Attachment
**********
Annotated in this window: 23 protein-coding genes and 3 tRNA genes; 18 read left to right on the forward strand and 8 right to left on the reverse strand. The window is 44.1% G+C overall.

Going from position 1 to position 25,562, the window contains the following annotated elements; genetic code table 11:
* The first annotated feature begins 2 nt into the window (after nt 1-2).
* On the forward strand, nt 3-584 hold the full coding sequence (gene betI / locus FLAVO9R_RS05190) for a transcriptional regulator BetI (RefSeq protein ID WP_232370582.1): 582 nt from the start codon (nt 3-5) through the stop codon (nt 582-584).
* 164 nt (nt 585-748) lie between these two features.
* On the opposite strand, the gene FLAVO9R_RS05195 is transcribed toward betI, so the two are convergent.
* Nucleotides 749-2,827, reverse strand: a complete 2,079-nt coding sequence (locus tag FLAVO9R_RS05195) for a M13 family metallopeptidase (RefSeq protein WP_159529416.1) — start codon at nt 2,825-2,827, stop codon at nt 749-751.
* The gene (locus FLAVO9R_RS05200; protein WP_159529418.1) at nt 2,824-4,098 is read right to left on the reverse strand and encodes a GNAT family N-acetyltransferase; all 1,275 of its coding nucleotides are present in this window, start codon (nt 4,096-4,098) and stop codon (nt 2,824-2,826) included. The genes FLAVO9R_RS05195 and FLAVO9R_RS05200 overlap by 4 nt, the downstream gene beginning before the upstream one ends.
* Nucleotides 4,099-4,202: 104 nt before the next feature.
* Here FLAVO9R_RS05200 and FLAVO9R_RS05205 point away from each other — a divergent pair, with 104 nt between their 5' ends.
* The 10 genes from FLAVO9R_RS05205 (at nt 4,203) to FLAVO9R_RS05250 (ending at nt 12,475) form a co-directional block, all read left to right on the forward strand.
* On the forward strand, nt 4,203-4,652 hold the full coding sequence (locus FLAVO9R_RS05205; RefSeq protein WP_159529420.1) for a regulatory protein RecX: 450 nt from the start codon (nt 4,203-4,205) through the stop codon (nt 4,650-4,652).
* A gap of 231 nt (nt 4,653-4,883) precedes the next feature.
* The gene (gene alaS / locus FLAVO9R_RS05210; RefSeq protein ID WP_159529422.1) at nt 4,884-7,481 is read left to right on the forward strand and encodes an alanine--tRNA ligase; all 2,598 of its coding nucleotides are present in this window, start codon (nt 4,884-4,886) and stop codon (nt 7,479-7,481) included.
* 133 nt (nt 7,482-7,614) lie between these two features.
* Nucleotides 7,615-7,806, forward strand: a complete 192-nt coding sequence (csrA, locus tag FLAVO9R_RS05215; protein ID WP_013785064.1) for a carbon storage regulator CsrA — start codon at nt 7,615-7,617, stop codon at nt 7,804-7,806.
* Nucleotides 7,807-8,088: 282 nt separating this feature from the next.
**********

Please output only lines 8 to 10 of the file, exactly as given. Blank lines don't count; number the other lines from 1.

* The gene (locus FLAVO9R_RS05200; protein WP_159529418.1) at nt 2,824-4,098 is read right to left on the reverse strand and encodes a GNAT family N-acetyltransferase; all 1,275 of its coding nucleotides are present in this window, start codon (nt 4,096-4,098) and stop codon (nt 2,824-2,826) included. The genes FLAVO9R_RS05195 and FLAVO9R_RS05200 overlap by 4 nt, the downstream gene beginning before the upstream one ends.
* Nucleotides 4,099-4,202: 104 nt before the next feature.
* Here FLAVO9R_RS05200 and FLAVO9R_RS05205 point away from each other — a divergent pair, with 104 nt between their 5' ends.